Lithium and nickel supply levels were in the news this week, as questions were raised over their long-term availability for batteries and EVs. The first concern was raised by Lithium Australia’s managing director, speaking to Small Caps, saying that even a looming supply glut is not a positive sign, as long-term demand is still going to outstrip supply.
The second warning stems from Bloomberg sources, quoting Independence Group NL, an Australian nickel producer, CEO Peter Bradford, who said that the production volumes of EVs and plug-in hybrids were putting strains on the supplies of class one nickel. The metal has increased in price by 35% in a year on the London Metal Exchange.
Nickel is also a key ingredient in lithium-based batteries, as it is used to prolong the life of the cathodes (the positive electrode), but it is also used as a primary ingredient in nickel-metal-hydride (NiMH) batteries too, which are still popular in hybrid vehicle designs.
In lithium-ion, the anode (the negative electrode), is usually comprised of graphite, and an electrolyte acts as the conduit between the two electrodes – with an insulating separator between the two, to prevent short circuits. The charged lithium ions can pass through this separator, as they move between the cathode and the anode, depending on if the battery is charging or discharging.
Millions of words have been written about the geopolitics of the global supply chain for these materials. China is often cast as a villain of sorts, threatening to cut off its natural resources that the rest of the world is so dependent on. Australia derives much of its GDP from the extraction of such materials, while central Africa has also proven a battleground of sorts, on which the global players are trying to secure their future access. Latin America is the other major lithium-rich region.
Returning to Lithium Australia’s Adrian Griffin, the managing director of the lithium extraction and recycling firm, who warns that the current fearmongering and analyst claims, that lithium will enter a glut of supply amid a rapid increase in hard rock production combined with lower EV adoption, do not take into account longer-term market fundamentals. Griffin believes that the current oversupply is a temporary aberration.
To this end, geopolitics resurfaces again, as China is currently the only country that processes lithium into lithium carbonate and lithium hydroxide, which are needed in battery production, despite Australia being a major supplier in its own right. This is where Lithium Australia comes in, as it argues that to meet the long-term demand, the world is going to have to embrace its lithium recovery services – unconventional sources of lithium, as Griffin puts it.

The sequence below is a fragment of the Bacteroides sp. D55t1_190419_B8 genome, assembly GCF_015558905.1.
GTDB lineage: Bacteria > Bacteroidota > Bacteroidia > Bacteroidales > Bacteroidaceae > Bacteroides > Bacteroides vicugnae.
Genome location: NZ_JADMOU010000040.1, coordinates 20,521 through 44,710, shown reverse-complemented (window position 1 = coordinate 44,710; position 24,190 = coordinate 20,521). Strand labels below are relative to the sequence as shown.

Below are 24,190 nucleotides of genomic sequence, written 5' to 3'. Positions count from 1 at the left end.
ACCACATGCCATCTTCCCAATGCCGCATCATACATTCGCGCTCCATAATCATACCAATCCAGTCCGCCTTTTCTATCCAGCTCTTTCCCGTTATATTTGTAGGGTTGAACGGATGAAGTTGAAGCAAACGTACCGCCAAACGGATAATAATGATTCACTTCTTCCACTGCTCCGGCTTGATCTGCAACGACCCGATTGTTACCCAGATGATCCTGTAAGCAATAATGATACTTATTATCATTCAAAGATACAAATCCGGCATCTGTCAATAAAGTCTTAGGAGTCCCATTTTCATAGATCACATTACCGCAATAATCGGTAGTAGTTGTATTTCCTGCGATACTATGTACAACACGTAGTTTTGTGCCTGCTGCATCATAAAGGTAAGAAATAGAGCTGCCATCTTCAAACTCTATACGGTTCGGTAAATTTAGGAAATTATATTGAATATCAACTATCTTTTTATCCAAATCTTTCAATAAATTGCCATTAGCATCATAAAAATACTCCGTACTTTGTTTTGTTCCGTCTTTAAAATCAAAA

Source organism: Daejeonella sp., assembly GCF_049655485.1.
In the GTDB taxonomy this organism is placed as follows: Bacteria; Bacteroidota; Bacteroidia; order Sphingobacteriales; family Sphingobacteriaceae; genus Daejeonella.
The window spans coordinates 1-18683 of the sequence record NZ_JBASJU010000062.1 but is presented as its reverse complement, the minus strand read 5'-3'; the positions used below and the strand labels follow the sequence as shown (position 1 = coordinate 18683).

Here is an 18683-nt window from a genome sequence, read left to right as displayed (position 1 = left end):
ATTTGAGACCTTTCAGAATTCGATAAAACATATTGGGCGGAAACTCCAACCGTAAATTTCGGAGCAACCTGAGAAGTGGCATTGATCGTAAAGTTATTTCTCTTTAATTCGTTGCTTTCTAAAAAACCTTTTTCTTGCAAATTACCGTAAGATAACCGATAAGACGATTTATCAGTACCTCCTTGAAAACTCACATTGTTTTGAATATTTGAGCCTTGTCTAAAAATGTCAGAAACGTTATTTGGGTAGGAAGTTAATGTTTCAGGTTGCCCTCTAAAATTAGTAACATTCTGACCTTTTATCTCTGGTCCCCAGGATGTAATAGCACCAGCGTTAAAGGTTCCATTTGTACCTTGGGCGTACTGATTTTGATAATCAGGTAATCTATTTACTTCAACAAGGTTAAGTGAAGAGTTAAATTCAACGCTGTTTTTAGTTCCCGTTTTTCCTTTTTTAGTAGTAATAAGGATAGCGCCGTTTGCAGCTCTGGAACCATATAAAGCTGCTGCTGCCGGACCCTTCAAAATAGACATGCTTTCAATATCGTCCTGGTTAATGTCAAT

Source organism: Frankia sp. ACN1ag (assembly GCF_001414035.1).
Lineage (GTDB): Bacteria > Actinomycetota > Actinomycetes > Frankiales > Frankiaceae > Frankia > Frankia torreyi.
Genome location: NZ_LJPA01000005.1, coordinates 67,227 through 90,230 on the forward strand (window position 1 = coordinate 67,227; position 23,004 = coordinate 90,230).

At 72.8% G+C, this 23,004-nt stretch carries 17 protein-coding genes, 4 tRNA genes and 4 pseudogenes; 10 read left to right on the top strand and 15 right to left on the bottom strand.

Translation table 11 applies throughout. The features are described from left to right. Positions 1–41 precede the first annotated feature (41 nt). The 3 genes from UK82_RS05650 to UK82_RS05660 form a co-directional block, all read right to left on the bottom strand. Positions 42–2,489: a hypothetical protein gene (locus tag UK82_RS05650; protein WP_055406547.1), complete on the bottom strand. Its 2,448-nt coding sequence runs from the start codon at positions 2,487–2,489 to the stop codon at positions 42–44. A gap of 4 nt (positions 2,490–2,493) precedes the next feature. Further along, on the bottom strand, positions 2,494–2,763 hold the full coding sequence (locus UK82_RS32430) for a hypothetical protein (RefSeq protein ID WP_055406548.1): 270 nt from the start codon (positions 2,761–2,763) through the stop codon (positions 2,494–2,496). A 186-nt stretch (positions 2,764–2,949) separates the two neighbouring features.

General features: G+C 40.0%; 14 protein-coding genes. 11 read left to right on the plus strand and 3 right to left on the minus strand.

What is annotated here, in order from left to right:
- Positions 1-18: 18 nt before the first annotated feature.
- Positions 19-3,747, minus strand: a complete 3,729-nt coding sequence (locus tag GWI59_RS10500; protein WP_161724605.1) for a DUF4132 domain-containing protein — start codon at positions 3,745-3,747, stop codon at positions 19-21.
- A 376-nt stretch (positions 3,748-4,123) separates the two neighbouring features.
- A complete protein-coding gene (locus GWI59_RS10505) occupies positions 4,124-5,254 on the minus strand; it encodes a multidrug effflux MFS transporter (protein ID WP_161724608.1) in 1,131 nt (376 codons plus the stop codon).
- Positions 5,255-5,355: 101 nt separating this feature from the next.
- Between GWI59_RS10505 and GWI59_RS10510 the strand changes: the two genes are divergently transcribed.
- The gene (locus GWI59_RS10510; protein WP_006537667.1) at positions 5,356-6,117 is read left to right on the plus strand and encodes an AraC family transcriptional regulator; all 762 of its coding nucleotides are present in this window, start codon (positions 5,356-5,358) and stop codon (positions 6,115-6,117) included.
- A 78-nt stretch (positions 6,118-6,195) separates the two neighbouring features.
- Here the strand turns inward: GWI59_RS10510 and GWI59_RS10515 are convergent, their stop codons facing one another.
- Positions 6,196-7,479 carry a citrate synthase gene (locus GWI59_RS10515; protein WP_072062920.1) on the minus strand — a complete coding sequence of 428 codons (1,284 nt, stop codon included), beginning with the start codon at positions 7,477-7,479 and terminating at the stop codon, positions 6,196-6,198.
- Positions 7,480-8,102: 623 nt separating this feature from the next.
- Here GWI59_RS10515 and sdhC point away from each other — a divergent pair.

Currently, global production of lithium is around 200,000 tons-per-annum (TPA), and that, according to Griffin, this will need to reach 3.5mn tons per annum to meet demand in 2030. This demand is largely driven by EVs, which by then are going to be mandated in some countries, and especially popular in China. Griffin cited a forecast of 50mn EVs on the roads by this time.
“New mines targeting lower grades can fill demand gaps, but alternative sources of lithium may prove more attractive as genuine supply shortages put pressure on conventional production,” said Griffin. Lithium Australia is aiming at recovering lithium from dead batteries, waste materials in production and manufacturing processes, as well as through other lithium mineral sources, like lepidolite and petalite.
As for nickel, the Bloomberg New Energy Finance forecast puts nickel demand at increasing 16x by 2030, with over half that expected to be used in batteries. Worryingly for many, Independence Group’s Bradford says that “the dramatic price rise we’ve seen will pale into insignificant compared to the future.”
McKinsey puts the global value of lithium, nickel, and cobalt, for use in batteries, at around $5bn annually. Cobalt is the largest share of this, at around 60%, with lithium on 30%, and class-one nickel at around 10%. When the firm draws the line between today’s prices and the anticipated 2030 demand levels, these are expected to hit $46bn in 2025, and $134bn by 2030.
Those massive price increases could exacerbate the problems of slave and child labor in the supply chain, as well as environmental pollution from unscrupulous extraction. Given the projected rise, it is clear why there is such interest in recovering these metals from used batteries, but working backwards from today’s supply levels, there won’t be enough spent resources in the supply chain to meet much of future demand via reclamation. Significant expansion in resource extraction capability is certain to happen.